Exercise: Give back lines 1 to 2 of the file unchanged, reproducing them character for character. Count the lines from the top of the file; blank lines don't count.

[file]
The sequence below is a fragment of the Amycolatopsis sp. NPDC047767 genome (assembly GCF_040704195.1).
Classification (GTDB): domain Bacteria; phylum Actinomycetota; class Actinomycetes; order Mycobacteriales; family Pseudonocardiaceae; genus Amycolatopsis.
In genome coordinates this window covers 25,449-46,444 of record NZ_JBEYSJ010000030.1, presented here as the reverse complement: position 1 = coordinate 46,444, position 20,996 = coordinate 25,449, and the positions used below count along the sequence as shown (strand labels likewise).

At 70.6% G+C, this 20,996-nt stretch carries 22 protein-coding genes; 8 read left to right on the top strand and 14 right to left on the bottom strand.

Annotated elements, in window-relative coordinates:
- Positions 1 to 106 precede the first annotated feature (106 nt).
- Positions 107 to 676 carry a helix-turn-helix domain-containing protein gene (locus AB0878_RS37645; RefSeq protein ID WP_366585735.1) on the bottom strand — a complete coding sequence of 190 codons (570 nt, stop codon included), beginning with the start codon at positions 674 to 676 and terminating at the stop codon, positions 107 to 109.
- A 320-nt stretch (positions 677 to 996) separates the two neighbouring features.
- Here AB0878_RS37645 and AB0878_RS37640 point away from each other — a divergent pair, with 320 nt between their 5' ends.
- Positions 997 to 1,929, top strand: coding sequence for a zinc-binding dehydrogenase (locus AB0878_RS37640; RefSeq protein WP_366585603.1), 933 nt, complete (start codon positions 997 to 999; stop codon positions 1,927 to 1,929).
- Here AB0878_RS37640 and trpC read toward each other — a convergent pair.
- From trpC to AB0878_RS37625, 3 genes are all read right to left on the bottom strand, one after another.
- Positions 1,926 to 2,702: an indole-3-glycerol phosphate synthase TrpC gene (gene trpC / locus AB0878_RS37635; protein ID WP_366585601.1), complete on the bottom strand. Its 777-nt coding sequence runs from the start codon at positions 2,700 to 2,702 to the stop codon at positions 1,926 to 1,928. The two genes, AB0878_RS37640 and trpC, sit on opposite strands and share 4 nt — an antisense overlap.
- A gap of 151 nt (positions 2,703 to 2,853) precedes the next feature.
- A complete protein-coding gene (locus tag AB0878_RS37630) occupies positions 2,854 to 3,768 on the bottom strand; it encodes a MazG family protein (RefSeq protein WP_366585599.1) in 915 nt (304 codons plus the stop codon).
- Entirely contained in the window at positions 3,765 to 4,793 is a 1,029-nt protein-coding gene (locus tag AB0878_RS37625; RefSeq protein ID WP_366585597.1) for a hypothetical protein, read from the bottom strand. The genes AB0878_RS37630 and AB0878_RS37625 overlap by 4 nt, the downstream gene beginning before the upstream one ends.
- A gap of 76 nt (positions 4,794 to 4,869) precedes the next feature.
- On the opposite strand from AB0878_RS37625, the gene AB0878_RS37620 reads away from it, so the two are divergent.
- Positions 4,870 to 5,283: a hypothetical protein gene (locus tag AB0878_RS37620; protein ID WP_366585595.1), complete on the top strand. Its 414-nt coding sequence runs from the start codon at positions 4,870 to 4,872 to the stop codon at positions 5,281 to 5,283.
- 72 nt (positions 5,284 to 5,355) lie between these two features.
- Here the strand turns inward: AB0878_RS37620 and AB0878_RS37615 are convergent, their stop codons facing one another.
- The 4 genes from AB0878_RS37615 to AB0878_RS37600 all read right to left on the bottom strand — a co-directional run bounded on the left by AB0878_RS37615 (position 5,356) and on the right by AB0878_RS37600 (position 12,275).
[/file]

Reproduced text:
The sequence below is a fragment of the Amycolatopsis sp. NPDC047767 genome (assembly GCF_040704195.1).
Classification (GTDB): domain Bacteria; phylum Actinomycetota; class Actinomycetes; order Mycobacteriales; family Pseudonocardiaceae; genus Amycolatopsis.